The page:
The global news machine showed much interest in Hekla yesterday, but little interest in getting the facts right, or indeed the volcano right. Many supposedly reputable news outlets followed AFP’s lead and boldly illustrated their reports on Hekla with a picture of Eldfell, which is many miles to the west on Heimaey Island. AFP even labelled their picture of Eldfell ‘The Hekla volcano on Heimaey Island’, for pity’s sake. You’d think the presence of the sea in the picture of Eldfell would have given it away, Hekla being some distance inland, but apparently not. To help journalists and editors get it right I’ve provided pictures of the two volcanoes above, and obtained the assistance of a passing seven-year-old in providing labels so clear that even Daily Mail journalists will grasp the difference.
There was considerable interest in Hekla yesterday, but media speculation notwithstanding, all is quiet there today and the activity appears to be subsiding. Hekla is closely-monitored and we’ll be as well-informed about what it’s doing as we are about any volcanoes anywhere. In the meantime, it’s best not to jump the gun and read too much into every episode of seismic restlessness.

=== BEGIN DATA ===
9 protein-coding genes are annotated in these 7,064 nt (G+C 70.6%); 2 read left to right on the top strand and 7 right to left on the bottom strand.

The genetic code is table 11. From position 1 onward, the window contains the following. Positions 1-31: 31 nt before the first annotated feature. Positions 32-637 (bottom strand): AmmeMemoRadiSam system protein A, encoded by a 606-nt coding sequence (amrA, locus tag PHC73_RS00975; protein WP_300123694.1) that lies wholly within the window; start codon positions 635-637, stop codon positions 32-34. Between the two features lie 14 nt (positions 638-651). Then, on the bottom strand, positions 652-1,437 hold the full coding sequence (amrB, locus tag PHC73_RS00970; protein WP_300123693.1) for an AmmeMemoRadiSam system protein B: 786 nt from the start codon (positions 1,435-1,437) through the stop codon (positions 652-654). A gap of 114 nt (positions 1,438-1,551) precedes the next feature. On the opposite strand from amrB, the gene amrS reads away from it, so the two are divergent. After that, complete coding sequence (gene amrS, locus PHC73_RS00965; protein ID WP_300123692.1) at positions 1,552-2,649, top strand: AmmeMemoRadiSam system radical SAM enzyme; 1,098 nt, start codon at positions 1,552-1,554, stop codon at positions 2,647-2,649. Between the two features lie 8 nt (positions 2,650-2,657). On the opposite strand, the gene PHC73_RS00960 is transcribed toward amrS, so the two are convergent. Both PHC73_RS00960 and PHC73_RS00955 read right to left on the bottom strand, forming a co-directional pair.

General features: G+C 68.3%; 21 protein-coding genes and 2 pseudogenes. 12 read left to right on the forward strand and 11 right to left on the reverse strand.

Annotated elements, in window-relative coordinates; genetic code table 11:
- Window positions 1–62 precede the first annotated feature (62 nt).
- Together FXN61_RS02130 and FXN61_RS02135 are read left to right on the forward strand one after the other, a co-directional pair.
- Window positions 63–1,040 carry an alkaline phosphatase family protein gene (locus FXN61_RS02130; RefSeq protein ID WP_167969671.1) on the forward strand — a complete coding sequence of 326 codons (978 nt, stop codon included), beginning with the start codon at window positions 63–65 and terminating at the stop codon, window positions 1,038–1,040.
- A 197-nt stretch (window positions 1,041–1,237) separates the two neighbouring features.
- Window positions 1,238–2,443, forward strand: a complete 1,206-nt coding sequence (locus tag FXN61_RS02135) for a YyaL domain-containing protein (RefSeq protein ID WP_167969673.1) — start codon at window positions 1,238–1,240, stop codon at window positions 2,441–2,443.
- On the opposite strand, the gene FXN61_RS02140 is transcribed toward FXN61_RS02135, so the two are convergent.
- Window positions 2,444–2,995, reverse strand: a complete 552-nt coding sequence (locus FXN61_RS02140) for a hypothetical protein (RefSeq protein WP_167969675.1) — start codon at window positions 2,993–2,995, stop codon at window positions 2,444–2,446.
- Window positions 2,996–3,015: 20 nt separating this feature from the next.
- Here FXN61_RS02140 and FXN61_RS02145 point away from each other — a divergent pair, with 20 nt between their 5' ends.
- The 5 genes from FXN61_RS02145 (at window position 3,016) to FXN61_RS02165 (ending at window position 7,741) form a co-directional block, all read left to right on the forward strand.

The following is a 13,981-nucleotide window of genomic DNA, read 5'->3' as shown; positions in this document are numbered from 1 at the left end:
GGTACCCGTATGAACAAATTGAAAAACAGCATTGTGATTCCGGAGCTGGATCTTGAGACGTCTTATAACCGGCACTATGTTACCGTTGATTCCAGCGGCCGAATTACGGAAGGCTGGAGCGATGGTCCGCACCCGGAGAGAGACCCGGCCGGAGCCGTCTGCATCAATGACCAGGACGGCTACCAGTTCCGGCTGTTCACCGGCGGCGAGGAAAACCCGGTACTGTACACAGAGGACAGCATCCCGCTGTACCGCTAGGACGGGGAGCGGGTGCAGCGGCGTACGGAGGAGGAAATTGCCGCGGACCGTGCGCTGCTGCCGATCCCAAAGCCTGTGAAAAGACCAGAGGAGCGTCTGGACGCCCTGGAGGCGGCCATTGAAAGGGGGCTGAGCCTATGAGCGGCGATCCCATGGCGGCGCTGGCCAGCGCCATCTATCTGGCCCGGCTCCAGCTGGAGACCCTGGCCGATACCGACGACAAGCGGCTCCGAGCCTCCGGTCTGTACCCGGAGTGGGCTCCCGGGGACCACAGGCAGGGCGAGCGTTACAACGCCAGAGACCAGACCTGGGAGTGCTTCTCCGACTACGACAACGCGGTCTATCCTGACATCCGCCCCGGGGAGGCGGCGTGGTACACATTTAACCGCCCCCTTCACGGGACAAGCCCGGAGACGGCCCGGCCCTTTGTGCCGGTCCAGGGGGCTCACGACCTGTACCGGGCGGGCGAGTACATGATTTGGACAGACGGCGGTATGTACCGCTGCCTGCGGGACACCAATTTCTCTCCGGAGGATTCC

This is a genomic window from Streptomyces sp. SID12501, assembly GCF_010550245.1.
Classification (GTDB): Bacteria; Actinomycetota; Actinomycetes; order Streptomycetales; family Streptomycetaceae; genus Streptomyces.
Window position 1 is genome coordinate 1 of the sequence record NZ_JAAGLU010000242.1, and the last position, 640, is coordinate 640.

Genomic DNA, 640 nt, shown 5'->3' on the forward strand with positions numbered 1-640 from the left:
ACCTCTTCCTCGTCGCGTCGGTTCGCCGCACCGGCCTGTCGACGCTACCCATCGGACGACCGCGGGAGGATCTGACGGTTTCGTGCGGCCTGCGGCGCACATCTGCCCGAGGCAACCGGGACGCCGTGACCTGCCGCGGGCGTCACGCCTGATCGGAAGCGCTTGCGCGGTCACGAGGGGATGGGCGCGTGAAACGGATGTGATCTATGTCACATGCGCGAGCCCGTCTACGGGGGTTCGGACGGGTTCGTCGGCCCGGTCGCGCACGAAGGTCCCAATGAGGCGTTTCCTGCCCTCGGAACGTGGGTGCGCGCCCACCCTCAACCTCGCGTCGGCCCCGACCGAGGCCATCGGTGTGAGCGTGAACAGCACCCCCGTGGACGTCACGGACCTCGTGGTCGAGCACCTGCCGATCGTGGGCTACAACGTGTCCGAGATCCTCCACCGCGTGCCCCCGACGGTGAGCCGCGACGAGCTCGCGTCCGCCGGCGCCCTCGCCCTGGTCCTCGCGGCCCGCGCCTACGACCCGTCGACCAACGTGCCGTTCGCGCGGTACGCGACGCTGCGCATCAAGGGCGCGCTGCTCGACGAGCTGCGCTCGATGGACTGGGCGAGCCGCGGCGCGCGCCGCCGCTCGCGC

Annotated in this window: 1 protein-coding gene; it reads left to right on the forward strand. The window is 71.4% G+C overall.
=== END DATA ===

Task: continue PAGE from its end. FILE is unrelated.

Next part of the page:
The forecasting of volcanic eruptions is fraught with uncertainty. Volcanoes, unlike earthquakes, generally give some signal of their intentions in the form of seismic activity, inflation, gas emissions and so on, but working out what those signals mean is no easy matter, and even the most sophisticated analysis of the widest possible range of data can never do more than reduce the level of uncertainty, it can never remove it altogether.